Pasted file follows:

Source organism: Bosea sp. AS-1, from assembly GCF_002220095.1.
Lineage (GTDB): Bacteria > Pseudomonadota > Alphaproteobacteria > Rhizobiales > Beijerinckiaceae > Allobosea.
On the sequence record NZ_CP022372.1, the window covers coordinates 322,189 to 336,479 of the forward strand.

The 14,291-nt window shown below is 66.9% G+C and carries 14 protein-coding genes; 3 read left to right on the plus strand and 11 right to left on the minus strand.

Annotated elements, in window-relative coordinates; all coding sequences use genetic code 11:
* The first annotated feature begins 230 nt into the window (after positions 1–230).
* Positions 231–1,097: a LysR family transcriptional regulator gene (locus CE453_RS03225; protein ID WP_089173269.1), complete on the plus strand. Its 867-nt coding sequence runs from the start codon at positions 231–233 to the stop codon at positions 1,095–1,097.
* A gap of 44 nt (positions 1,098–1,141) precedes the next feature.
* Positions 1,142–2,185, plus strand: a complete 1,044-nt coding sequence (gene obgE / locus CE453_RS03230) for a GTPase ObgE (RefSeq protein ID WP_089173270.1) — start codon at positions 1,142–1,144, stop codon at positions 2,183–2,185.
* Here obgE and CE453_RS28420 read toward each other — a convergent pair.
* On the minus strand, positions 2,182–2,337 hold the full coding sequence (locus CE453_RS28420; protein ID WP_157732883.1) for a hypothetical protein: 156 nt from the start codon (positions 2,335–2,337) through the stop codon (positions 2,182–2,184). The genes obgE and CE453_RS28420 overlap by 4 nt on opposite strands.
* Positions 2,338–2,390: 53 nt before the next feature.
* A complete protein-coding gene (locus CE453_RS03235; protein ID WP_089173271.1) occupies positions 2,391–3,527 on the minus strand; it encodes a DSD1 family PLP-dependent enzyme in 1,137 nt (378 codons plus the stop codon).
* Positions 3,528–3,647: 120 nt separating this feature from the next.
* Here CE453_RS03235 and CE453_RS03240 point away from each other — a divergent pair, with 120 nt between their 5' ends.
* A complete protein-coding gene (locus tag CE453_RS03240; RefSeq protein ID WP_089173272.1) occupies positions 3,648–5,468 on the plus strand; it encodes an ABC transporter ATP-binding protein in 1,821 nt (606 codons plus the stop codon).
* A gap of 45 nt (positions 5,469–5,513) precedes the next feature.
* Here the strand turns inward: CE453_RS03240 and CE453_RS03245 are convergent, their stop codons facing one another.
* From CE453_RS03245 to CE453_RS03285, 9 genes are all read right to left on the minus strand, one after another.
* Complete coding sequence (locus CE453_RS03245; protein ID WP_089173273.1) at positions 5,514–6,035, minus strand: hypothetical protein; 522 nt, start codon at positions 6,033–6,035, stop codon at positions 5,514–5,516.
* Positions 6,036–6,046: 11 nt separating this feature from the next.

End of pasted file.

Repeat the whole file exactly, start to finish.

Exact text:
Source organism: Bosea sp. AS-1, from assembly GCF_002220095.1.
Lineage (GTDB): Bacteria > Pseudomonadota > Alphaproteobacteria > Rhizobiales > Beijerinckiaceae > Allobosea.
On the sequence record NZ_CP022372.1, the window covers coordinates 322,189 to 336,479 of the forward strand.

The 14,291-nt window shown below is 66.9% G+C and carries 14 protein-coding genes; 3 read left to right on the plus strand and 11 right to left on the minus strand.

Annotated elements, in window-relative coordinates; all coding sequences use genetic code 11:
* The first annotated feature begins 230 nt into the window (after positions 1–230).
* Positions 231–1,097: a LysR family transcriptional regulator gene (locus CE453_RS03225; protein ID WP_089173269.1), complete on the plus strand. Its 867-nt coding sequence runs from the start codon at positions 231–233 to the stop codon at positions 1,095–1,097.
* A gap of 44 nt (positions 1,098–1,141) precedes the next feature.
* Positions 1,142–2,185, plus strand: a complete 1,044-nt coding sequence (gene obgE / locus CE453_RS03230) for a GTPase ObgE (RefSeq protein ID WP_089173270.1) — start codon at positions 1,142–1,144, stop codon at positions 2,183–2,185.
* Here obgE and CE453_RS28420 read toward each other — a convergent pair.
* On the minus strand, positions 2,182–2,337 hold the full coding sequence (locus CE453_RS28420; protein ID WP_157732883.1) for a hypothetical protein: 156 nt from the start codon (positions 2,335–2,337) through the stop codon (positions 2,182–2,184). The genes obgE and CE453_RS28420 overlap by 4 nt on opposite strands.
* Positions 2,338–2,390: 53 nt before the next feature.
* A complete protein-coding gene (locus CE453_RS03235; protein ID WP_089173271.1) occupies positions 2,391–3,527 on the minus strand; it encodes a DSD1 family PLP-dependent enzyme in 1,137 nt (378 codons plus the stop codon).
* Positions 3,528–3,647: 120 nt separating this feature from the next.
* Here CE453_RS03235 and CE453_RS03240 point away from each other — a divergent pair, with 120 nt between their 5' ends.
* A complete protein-coding gene (locus tag CE453_RS03240; RefSeq protein ID WP_089173272.1) occupies positions 3,648–5,468 on the plus strand; it encodes an ABC transporter ATP-binding protein in 1,821 nt (606 codons plus the stop codon).
* A gap of 45 nt (positions 5,469–5,513) precedes the next feature.
* Here the strand turns inward: CE453_RS03240 and CE453_RS03245 are convergent, their stop codons facing one another.
* From CE453_RS03245 to CE453_RS03285, 9 genes are all read right to left on the minus strand, one after another.
* Complete coding sequence (locus CE453_RS03245; protein ID WP_089173273.1) at positions 5,514–6,035, minus strand: hypothetical protein; 522 nt, start codon at positions 6,033–6,035, stop codon at positions 5,514–5,516.
* Positions 6,036–6,046: 11 nt separating this feature from the next.